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Kimberly Matula's 'Bold' move west has paid of handsomely

Kimberly Matula was just a kid growing up in Bedford when she caught the acting bug.

"I was 11 or 12," she says. "Acting was something I had never really thought about. But my best friend at the time had a video camera. One day she said, 'Hey, wanna make a movie?'"

So they did it. They wrote a script, filmed it themselves, acting all the parts -- and they enjoyed themselves so much that, for several years to come, they kept making little movies.

"These were really dumb movies," Matula says. "Like Titanic: The Christmas Musical. I'm not kidding! We wrote our own songs, all to the tunes of Christmas songs. Really silly stuff."

But from that titanic filmmaking disaster, a budding show-business career was born.

"It became something I got so attached to and loved so much," Matula says. "I was like, 'This is what I want to do with my life.'"

And on Monday, Jan. 11, a few minutes after 12:30 p.m. Central Standard Time, during a telecast of CBS' The Bold and the Beautiful, it was proclaimed to the world that she had indeed made it:

"The role of Hope Logan is now being played by Kimberly Matula," the show's announcer said.

Twelve momentous words in the life of a young actress.

"I got a lot of text messages from friends and family that day," she says. "Most of them saying just that: 'The role of Hope Logan is now being played by Kimberly Matula.' It was so exciting."

Matula -- born in Fort Worth, raised in Bedford since age 8 and a 2006 graduate of Euless Trinity High School -- is playing the 17-year-old daughter of Brooke (original cast member Katherine Kelly Lang).

The funny thing about playing Hope as a teenager is that the character was born in a 2002 episode and, in the blink of an eye, aged more than 10 years.

"So basically a little girl in ringlets goes up the stairs and about a year later she comes back down as me," Matula says. "They have a term for it in soap operas: SORAS. It means Soap Opera Rapid Aging Syndrome. I'm not kidding. It's so funny. It's a storytelling technique that is totally accepted by viewers."

Because Hope is a teenage girl, she hasn't been thrown into any steamy romance scenes opposite 30-something co-stars. "At least not right away," says Matula, who's 21. "We're taking it slow." But she is signed on for three years, so there's no telling what kind of shenanigans she might eventually get into.

"I've already got some fun story lines, and I can't wait for people to see it," she says. "And as far as the next few years go, I am so excited to see what they throw at me. I'm sure it's going to be great."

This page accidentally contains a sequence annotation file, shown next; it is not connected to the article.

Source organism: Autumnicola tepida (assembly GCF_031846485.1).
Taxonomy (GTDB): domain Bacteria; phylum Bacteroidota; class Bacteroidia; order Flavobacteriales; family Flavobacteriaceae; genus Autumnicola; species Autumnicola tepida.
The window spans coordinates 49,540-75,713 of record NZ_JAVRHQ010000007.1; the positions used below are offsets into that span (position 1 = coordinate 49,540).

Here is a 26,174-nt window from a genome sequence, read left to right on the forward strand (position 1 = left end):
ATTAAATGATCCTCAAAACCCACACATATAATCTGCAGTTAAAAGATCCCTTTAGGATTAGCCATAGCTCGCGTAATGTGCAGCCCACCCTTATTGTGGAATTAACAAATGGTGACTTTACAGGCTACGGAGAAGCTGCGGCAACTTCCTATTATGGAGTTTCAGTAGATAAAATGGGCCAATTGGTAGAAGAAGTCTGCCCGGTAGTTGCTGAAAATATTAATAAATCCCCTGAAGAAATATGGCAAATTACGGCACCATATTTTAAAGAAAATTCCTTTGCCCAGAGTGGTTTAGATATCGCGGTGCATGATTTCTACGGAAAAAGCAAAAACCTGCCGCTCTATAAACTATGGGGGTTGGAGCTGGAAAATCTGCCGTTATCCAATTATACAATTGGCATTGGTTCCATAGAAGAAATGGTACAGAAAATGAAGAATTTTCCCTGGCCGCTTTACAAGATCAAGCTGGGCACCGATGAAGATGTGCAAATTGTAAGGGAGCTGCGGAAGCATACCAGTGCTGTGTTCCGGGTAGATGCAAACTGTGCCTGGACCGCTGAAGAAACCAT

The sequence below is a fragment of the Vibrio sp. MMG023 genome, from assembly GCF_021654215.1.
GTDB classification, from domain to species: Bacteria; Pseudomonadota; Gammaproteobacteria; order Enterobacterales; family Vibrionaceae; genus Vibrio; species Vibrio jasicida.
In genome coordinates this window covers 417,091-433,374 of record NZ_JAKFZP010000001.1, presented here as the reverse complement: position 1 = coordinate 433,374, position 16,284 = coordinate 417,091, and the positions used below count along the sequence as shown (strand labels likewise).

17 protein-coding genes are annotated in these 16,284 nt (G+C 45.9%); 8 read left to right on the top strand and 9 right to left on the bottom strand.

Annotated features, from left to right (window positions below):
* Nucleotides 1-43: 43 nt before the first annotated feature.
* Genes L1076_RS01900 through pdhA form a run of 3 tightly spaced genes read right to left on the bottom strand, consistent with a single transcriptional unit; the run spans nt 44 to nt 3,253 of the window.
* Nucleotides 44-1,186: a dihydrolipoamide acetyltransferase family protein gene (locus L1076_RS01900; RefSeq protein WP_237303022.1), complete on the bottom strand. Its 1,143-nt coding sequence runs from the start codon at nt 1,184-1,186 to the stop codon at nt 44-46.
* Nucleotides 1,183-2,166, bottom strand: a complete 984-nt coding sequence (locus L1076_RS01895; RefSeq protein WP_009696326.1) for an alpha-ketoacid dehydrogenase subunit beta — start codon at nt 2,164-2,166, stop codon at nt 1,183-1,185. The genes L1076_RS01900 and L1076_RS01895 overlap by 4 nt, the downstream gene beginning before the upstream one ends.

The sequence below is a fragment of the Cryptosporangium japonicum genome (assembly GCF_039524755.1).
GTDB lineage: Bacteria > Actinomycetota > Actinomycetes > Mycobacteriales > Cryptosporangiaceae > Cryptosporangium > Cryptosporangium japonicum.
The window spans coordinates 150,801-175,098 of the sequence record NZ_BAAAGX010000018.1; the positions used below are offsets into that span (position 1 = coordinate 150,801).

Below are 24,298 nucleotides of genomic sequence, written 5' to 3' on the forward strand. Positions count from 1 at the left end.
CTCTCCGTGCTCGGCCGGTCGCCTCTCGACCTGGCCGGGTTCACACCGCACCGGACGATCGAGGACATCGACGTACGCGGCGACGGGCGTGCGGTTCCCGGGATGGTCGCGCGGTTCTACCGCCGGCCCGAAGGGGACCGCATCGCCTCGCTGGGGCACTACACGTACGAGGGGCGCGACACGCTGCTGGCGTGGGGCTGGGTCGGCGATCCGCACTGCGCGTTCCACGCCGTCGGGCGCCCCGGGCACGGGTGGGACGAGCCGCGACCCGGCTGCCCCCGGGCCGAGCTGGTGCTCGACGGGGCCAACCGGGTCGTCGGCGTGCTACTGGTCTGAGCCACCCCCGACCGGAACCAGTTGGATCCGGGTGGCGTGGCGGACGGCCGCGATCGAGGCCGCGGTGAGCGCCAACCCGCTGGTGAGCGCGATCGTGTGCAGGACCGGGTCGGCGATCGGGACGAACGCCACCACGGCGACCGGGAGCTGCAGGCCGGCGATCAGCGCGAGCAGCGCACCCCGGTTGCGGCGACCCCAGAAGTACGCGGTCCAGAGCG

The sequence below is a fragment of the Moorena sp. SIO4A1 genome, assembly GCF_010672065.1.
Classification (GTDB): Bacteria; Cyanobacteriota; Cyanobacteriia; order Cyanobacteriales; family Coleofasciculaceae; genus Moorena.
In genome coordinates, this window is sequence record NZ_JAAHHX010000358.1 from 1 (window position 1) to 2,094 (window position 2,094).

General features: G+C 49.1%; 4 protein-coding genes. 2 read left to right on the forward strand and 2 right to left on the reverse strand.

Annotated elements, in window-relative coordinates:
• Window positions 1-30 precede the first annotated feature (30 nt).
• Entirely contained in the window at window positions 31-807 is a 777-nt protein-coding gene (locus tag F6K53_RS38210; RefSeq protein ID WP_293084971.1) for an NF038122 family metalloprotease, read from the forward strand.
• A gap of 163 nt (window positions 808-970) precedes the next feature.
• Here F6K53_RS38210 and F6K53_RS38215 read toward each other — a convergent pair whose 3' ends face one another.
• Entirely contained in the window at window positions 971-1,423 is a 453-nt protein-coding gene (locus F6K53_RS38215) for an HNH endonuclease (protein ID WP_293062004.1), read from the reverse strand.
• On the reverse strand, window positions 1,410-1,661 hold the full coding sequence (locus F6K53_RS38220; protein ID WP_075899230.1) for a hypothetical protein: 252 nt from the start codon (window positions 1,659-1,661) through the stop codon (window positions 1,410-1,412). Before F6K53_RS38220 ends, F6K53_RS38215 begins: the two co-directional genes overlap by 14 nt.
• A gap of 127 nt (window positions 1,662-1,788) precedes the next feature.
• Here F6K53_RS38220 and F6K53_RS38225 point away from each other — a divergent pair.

It certainly tops what she was doing before she hooked up with B&B, as she calls the show.

"I was so happy when I booked this," Matula says, "because it meant I wouldn't have to wait tables anymore."

Not that she can justifiably complain much about the requisite struggling-actor period of her life. Compared to many of her peers, those who toiled for years before getting their big breaks, as well as those who still are hoping to break through, Matula qualifies as an overnight success.

Actually, it took her 10 months.

She moved to Los Angeles at the end of January 2009, invited by a friend who was looking for a roommate, and her first day of taping on The Bold and the Beautiful was Nov. 19.

"It was surprisingly pretty easy, only a two-audition process," she says. "I had actually auditioned for The Young and the Restless just a couple of weeks before auditioning for The Bold and the Beautiful. For Y&R, it was like five or six auditions, a very long process. So I went in for B&B and it was only two auditions and, when I had it, I was like, 'Wow, that was much easier than I expected!'"

What wasn't easy was the long wait that followed taping Matula's first couple of episodes. Nearly eight weeks passed before her B&B debut made it onto the airwaves.

Truth be told, though, that was harder on her family and friends. Her parents are David and Karin Matula of Bedford. He has his own business, a backyard water-design contracting company called Waterfalls Over Texas; she works for the Gladney Center for Adoption.

"Everyone kept telling me, 'I'm watching the show now, I'm watching the show,'" Matula says. "They were getting just a little impatient maybe. But at least it gave them the chance to figure out who the characters were and what they were like before I got on. So I guess that was a good thing."

Matula, meanwhile, was getting impatient for a different reason.

"My first episode filmed right before Thanksgiving," she says. "I worked at the very end of the week. Then we had two weeks off for Thanksgiving. So I got to work and then immediately had to stop. Then we went back for two weeks and then three weeks off for Christmas. So I kept getting so antsy, because I we kept having vacation time when I desperately wanted to be working."

Before Matula took that leap of faith and moved to L.A. last year, she was with the Kim Dawson Agency in Dallas, booking various Texas-based acting jobs while half-heartedly attending classes at the University of Texas-Arlington.

"I had taken three semesters at UTA," she says, "and they kept failing me. Weird, right? But it was because I kept booking jobs. So I wasn't going to class."

Eventually, she knew it was time to go west, time to take a chance.

"I had been thinking about coming to L.A. for about a year before I actually moved," Matula says. "Finally, I decided, 'If I don't do it now, my only reason is that I'm just too scared,' which isn't a good reason. So I did it. And it was the best decision I ever made. Now I'm doing what I love to do every day."

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